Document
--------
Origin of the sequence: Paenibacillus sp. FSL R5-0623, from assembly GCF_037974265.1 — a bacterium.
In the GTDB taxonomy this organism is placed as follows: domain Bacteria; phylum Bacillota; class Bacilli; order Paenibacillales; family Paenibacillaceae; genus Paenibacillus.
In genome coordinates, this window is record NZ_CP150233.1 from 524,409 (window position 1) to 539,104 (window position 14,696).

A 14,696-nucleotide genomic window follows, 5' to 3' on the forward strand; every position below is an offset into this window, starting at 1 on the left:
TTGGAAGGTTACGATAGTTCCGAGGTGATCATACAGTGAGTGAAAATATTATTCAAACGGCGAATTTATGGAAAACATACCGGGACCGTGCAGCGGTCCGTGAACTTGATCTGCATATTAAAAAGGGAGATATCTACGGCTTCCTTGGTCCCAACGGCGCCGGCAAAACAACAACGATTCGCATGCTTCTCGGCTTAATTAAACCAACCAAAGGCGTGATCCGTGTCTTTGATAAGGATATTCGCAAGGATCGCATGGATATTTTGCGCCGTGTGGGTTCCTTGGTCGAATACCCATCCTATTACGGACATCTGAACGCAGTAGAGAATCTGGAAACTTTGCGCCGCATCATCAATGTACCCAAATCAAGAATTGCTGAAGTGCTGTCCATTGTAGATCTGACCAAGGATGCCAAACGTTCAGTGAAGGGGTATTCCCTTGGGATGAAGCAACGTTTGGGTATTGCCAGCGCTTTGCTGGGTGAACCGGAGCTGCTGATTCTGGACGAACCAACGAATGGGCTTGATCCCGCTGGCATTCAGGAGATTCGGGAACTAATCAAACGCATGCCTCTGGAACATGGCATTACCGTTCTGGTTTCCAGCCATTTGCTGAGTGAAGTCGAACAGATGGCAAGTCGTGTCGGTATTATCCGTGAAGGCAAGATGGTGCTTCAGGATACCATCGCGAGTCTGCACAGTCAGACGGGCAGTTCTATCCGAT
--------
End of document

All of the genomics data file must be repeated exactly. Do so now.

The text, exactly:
Origin of the sequence: Paenibacillus sp. FSL R5-0623, from assembly GCF_037974265.1 — a bacterium.
In the GTDB taxonomy this organism is placed as follows: domain Bacteria; phylum Bacillota; class Bacilli; order Paenibacillales; family Paenibacillaceae; genus Paenibacillus.
In genome coordinates, this window is record NZ_CP150233.1 from 524,409 (window position 1) to 539,104 (window position 14,696).

A 14,696-nucleotide genomic window follows, 5' to 3' on the forward strand; every position below is an offset into this window, starting at 1 on the left:
TTGGAAGGTTACGATAGTTCCGAGGTGATCATACAGTGAGTGAAAATATTATTCAAACGGCGAATTTATGGAAAACATACCGGGACCGTGCAGCGGTCCGTGAACTTGATCTGCATATTAAAAAGGGAGATATCTACGGCTTCCTTGGTCCCAACGGCGCCGGCAAAACAACAACGATTCGCATGCTTCTCGGCTTAATTAAACCAACCAAAGGCGTGATCCGTGTCTTTGATAAGGATATTCGCAAGGATCGCATGGATATTTTGCGCCGTGTGGGTTCCTTGGTCGAATACCCATCCTATTACGGACATCTGAACGCAGTAGAGAATCTGGAAACTTTGCGCCGCATCATCAATGTACCCAAATCAAGAATTGCTGAAGTGCTGTCCATTGTAGATCTGACCAAGGATGCCAAACGTTCAGTGAAGGGGTATTCCCTTGGGATGAAGCAACGTTTGGGTATTGCCAGCGCTTTGCTGGGTGAACCGGAGCTGCTGATTCTGGACGAACCAACGAATGGGCTTGATCCCGCTGGCATTCAGGAGATTCGGGAACTAATCAAACGCATGCCTCTGGAACATGGCATTACCGTTCTGGTTTCCAGCCATTTGCTGAGTGAAGTCGAACAGATGGCAAGTCGTGTCGGTATTATCCGTGAAGGCAAGATGGTGCTTCAGGATACCATCGCGAGTCTGCACAGTCAGACGGGCAGTTCTATCCGAT